Bush's recent televised plea to the Iraqi population backfired say our Baghdad sources. The garrison mentality in Iraq has been intensified by Bush's belligerent rhetoric against Saddam whose ability to control internal opposition may have been underestimated by Washington.

Growing support for Saddam Hussein is a Mideast/African phenomenon. Already Algeria, Jordan, Lebanon, Libya, Mauritania, Morocco, Sudan, Tunisia and Yemen have shown significant signs of backing Iraq. A meeting of these nations early this week resulted in a resolution to promote Arab suicide attacks against U.S. forces. Some countries have allowed Saddam to base aircraft within their borders. Sudan, bordering the Red Sea opposite Saudi Arabia is one such country. Libya, as we reported in August, is not confronting Iraq in any real manner other than faint rhetoric. Tripoli continues to move agents of biological origin and chemical weapons into Iraq.

Astoundingly, hundreds of Soviet military advisors in Iraq continue to train Iraqis while the Soviet Union is hosting 178 Iraqi military personnel who continue to undergo training in the Soviet Union. According to Soviet defence minister Dmitry Yazov, "178 Iraqi servicemen are being trained in the Soviet Union under contracts that expire in November."

Jordan is training Iraqi troops in the use of Hawk missiles, captured from Kuwait. (Jordan received U.S. Hawks several years ago.) Amman is also reporting Israeli troop movements to Baghdad.

Americans are motivated not just by oil.

Although cynics suggest that U.S. lawmakers, President Bush and the American people all hanker for war solely because their pocketbooks are threatened, oil equating to money, it must not be overlooked that there remains a deep ailing within the hearts of Americans. Many if not all of the top U.S. military brass bear a hidden hurt that is shared with all their countrymen: loss of the Viet Nam war. Anything less than victory against Iraq would be a crushing blow to the gut of America.

Thus the pressure upon President Bush and his U.S. Joint Chiefs of Staff to succeed is enormous. Already threatened with massive defence cuts they will want a good showing from their generals and admirals in the Persian Gulf.

General Powell's image is sacrosanct to the Bush administration. Chief of the General Staff, General Powell wants to be the next Vice President. Touted as a replacement for teetering Dan Quayle on the next Republican Presidential ticket, Powell is seen as the solution to a Republican Party need to solidify its black vote. This political element to the Bush agenda put pressure on Cheney to fire Michael Dugan and further heats up the boiler for a swift, decisive attack against Iraq. Nothing less than victory is acceptable. When the top military man gives the "high sign" to President Bush, the U.S. Joint Chiefs of Staff will be thoroughly prepared for war, and likely to the point of overkill if time permits.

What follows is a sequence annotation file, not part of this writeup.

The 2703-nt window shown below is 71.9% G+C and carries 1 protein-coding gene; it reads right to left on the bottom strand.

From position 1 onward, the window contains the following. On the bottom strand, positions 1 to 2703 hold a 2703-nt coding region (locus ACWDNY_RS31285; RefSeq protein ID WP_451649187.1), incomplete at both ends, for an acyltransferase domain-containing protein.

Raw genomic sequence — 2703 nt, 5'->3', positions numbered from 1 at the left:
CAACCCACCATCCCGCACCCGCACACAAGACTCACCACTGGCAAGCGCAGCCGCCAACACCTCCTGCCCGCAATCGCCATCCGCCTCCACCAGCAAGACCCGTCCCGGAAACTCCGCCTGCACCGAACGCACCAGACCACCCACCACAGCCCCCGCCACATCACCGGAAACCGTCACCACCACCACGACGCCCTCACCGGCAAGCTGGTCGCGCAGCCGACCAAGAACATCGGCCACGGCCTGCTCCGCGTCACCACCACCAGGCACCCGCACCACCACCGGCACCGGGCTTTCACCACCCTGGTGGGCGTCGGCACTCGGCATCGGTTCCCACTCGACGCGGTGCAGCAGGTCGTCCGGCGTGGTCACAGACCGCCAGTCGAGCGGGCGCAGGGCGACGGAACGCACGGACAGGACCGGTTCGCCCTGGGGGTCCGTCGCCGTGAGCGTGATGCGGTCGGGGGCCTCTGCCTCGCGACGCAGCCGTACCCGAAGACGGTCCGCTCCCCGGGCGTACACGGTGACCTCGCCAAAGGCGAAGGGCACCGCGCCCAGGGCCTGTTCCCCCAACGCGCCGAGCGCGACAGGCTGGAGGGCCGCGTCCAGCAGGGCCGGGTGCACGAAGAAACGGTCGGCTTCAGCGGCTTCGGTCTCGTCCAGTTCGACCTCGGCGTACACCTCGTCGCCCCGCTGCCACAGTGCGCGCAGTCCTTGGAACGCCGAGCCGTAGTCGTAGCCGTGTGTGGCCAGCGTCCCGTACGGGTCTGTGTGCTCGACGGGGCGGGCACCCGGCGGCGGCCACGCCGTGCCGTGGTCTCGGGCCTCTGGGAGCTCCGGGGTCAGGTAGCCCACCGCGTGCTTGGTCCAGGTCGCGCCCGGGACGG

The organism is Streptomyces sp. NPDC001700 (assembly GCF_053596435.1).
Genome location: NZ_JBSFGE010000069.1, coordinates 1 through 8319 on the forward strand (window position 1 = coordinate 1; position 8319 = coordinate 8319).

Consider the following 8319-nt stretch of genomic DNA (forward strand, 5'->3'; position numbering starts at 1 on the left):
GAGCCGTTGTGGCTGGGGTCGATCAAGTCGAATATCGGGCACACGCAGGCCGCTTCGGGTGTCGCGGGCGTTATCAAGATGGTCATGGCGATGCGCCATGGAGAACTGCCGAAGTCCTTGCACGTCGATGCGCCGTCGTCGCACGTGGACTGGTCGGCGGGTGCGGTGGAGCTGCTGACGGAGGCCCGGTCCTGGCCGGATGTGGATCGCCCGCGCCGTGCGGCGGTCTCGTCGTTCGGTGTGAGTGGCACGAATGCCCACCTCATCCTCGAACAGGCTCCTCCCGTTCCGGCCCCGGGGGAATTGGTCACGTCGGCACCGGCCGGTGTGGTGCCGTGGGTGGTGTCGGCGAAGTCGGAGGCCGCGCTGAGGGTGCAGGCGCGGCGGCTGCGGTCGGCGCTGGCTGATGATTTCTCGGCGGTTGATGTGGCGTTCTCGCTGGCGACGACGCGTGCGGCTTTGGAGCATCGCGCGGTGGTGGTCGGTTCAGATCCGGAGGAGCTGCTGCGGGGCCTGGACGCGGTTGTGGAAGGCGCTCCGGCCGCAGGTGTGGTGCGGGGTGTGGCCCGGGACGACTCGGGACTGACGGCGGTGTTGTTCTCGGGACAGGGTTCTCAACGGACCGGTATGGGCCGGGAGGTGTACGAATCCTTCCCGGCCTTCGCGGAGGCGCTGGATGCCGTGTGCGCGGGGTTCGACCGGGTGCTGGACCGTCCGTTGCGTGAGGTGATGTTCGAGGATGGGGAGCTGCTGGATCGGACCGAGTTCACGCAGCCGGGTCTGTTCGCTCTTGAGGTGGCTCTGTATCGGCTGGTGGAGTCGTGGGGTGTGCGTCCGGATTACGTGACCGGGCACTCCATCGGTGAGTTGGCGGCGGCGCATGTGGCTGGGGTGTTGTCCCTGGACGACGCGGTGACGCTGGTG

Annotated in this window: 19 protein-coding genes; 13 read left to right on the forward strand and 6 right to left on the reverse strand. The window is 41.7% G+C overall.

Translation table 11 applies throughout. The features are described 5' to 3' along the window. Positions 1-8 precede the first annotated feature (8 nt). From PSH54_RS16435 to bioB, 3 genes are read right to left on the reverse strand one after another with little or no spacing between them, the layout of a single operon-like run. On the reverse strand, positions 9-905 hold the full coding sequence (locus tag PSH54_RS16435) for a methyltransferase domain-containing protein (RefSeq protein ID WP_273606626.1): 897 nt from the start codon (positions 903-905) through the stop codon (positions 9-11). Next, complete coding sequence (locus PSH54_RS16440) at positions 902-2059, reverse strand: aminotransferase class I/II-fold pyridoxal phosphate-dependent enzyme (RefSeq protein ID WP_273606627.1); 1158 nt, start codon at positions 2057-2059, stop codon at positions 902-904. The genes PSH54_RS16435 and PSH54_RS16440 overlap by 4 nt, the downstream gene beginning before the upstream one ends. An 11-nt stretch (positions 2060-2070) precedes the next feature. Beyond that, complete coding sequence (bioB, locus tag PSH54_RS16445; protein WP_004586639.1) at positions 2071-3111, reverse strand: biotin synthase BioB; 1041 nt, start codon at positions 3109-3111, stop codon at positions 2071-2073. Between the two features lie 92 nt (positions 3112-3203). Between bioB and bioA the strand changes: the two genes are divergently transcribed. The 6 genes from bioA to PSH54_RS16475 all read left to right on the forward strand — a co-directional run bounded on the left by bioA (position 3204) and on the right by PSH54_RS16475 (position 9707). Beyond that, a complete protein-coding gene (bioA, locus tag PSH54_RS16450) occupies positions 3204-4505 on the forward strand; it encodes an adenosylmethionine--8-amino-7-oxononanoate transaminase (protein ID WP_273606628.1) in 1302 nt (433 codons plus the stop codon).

The world waits for President Bush.

Washington is stalling. U.S. military strength in the Mideast has been strategically understated. Bafflegab emanating from official spokespersons and others within the three U.S. military services about force movements to Saudi, Bahrain, Qatar, U.A.E., Turkey, Oman and Egypt, has the Washington press chasing its collective tail. Reports ranging from 45,000 to 225,000 American troop strength in Saudi Arabia breed such marvelous confusion that in fact, right now, it is highly un


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likely that anyone has a perfectly precise measure of anti-Iraq forces present or enroute to the Gulf. Iraqi intelligence must certainly be in a dither.

Moving heavy armour into the region has been a predictable nightmare. Harbingers of doubt about the mustering of supply convoys for NATO Europe have warned North American and other NATO governments about the disastrous implications of a dwindling North American merchant marine fleet. Today that problem is stunningly obvious. In this one instance, Canada's shortfall is overshadowed by a larger problem in the U.S. The lack of a domestically-flagged Merchant Marine in both countries is sufficient to beg a question about whether or not the resupply of Europe in a conflict there would ever have been possible. Rumours of "rusted out" American cargo ships stalled in sea lanes are filtering through the defence community in Washington as the Sahara sands sift silently through the hour glass of the Mideast crisis.